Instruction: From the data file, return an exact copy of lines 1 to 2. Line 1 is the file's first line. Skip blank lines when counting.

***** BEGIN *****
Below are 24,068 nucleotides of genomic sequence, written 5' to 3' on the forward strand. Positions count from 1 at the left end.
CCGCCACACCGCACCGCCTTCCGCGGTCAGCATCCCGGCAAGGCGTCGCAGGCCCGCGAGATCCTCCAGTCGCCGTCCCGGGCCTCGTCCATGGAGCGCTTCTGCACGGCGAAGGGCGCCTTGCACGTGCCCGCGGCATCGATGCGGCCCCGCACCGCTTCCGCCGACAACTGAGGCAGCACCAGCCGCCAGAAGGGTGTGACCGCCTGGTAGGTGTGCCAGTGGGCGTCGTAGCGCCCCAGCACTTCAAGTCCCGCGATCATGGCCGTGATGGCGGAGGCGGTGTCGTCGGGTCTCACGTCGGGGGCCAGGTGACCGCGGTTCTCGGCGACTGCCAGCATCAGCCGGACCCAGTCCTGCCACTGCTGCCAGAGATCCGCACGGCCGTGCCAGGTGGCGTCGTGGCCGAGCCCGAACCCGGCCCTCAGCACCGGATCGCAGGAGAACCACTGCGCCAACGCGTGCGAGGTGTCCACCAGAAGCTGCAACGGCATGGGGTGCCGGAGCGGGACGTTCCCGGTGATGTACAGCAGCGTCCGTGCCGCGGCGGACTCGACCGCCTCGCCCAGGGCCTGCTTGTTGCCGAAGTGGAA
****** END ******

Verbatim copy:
Below are 24,068 nucleotides of genomic sequence, written 5' to 3' on the forward strand. Positions count from 1 at the left end.
CCGCCACACCGCACCGCCTTCCGCGGTCAGCATCCCGGCAAGGCGTCGCAGGCCCGCGAGATCCTCCAGTCGCCGTCCCGGGCCTCGTCCATGGAGCGCTTCTGCACGGCGAAGGGCGCCTTGCACGTGCCCGCGGCATCGATGCGGCCCCGCACCGCTTCCGCCGACAACTGAGGCAGCACCAGCCGCCAGAAGGGTGTGACCGCCTGGTAGGTGTGCCAGTGGGCGTCGTAGCGCCCCAGCACTTCAAGTCCCGCGATCATGGCCGTGATGGCGGAGGCGGTGTCGTCGGGTCTCACGTCGGGGGCCAGGTGACCGCGGTTCTCGGCGACTGCCAGCATCAGCCGGACCCAGTCCTGCCACTGCTGCCAGAGATCCGCACGGCCGTGCCAGGTGGCGTCGTGGCCGAGCCCGAACCCGGCCCTCAGCACCGGATCGCAGGAGAACCACTGCGCCAACGCGTGCGAGGTGTCCACCAGAAGCTGCAACGGCATGGGGTGCCGGAGCGGGACGTTCCCGGTGATGTACAGCAGCGTCCGTGCCGCGGCGGACTCGACCGCCTCGCCCAGGGCCTGCTTGTTGCCGAAGTGGAA